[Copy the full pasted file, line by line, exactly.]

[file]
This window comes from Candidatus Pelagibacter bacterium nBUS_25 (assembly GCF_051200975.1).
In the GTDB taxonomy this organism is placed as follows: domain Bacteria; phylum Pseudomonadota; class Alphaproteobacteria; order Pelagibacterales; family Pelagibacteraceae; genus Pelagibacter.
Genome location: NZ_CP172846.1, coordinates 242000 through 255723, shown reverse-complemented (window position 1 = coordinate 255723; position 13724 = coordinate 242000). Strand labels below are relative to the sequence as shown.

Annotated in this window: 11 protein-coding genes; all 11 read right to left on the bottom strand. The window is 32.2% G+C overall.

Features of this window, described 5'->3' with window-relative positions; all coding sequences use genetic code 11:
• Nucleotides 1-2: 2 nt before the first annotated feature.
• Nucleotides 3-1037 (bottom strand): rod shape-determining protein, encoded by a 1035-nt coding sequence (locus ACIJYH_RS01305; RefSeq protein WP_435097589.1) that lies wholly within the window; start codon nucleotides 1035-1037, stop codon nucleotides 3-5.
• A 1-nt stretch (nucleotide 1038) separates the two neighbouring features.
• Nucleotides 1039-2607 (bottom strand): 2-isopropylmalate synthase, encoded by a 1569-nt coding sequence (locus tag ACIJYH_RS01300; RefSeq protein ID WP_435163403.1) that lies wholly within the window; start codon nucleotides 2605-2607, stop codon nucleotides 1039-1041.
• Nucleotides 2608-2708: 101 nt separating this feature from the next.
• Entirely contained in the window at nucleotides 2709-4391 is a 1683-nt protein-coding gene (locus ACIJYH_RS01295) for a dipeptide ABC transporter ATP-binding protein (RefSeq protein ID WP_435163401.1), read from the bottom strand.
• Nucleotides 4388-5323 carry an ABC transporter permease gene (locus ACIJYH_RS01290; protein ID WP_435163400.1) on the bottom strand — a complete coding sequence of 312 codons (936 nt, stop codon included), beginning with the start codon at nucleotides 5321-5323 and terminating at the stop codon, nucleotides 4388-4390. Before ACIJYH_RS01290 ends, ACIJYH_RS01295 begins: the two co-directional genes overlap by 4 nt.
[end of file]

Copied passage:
This window comes from Candidatus Pelagibacter bacterium nBUS_25 (assembly GCF_051200975.1).
In the GTDB taxonomy this organism is placed as follows: domain Bacteria; phylum Pseudomonadota; class Alphaproteobacteria; order Pelagibacterales; family Pelagibacteraceae; genus Pelagibacter.
Genome location: NZ_CP172846.1, coordinates 242000 through 255723, shown reverse-complemented (window position 1 = coordinate 255723; position 13724 = coordinate 242000). Strand labels below are relative to the sequence as shown.

Annotated in this window: 11 protein-coding genes; all 11 read right to left on the bottom strand. The window is 32.2% G+C overall.

Features of this window, described 5'->3' with window-relative positions; all coding sequences use genetic code 11:
• Nucleotides 1-2: 2 nt before the first annotated feature.
• Nucleotides 3-1037 (bottom strand): rod shape-determining protein, encoded by a 1035-nt coding sequence (locus ACIJYH_RS01305; RefSeq protein WP_435097589.1) that lies wholly within the window; start codon nucleotides 1035-1037, stop codon nucleotides 3-5.
• A 1-nt stretch (nucleotide 1038) separates the two neighbouring features.
• Nucleotides 1039-2607 (bottom strand): 2-isopropylmalate synthase, encoded by a 1569-nt coding sequence (locus tag ACIJYH_RS01300; RefSeq protein ID WP_435163403.1) that lies wholly within the window; start codon nucleotides 2605-2607, stop codon nucleotides 1039-1041.
• Nucleotides 2608-2708: 101 nt separating this feature from the next.
• Entirely contained in the window at nucleotides 2709-4391 is a 1683-nt protein-coding gene (locus ACIJYH_RS01295) for a dipeptide ABC transporter ATP-binding protein (RefSeq protein ID WP_435163401.1), read from the bottom strand.
• Nucleotides 4388-5323 carry an ABC transporter permease gene (locus ACIJYH_RS01290; protein ID WP_435163400.1) on the bottom strand — a complete coding sequence of 312 codons (936 nt, stop codon included), beginning with the start codon at nucleotides 5321-5323 and terminating at the stop codon, nucleotides 4388-4390. Before ACIJYH_RS01290 ends, ACIJYH_RS01295 begins: the two co-directional genes overlap by 4 nt.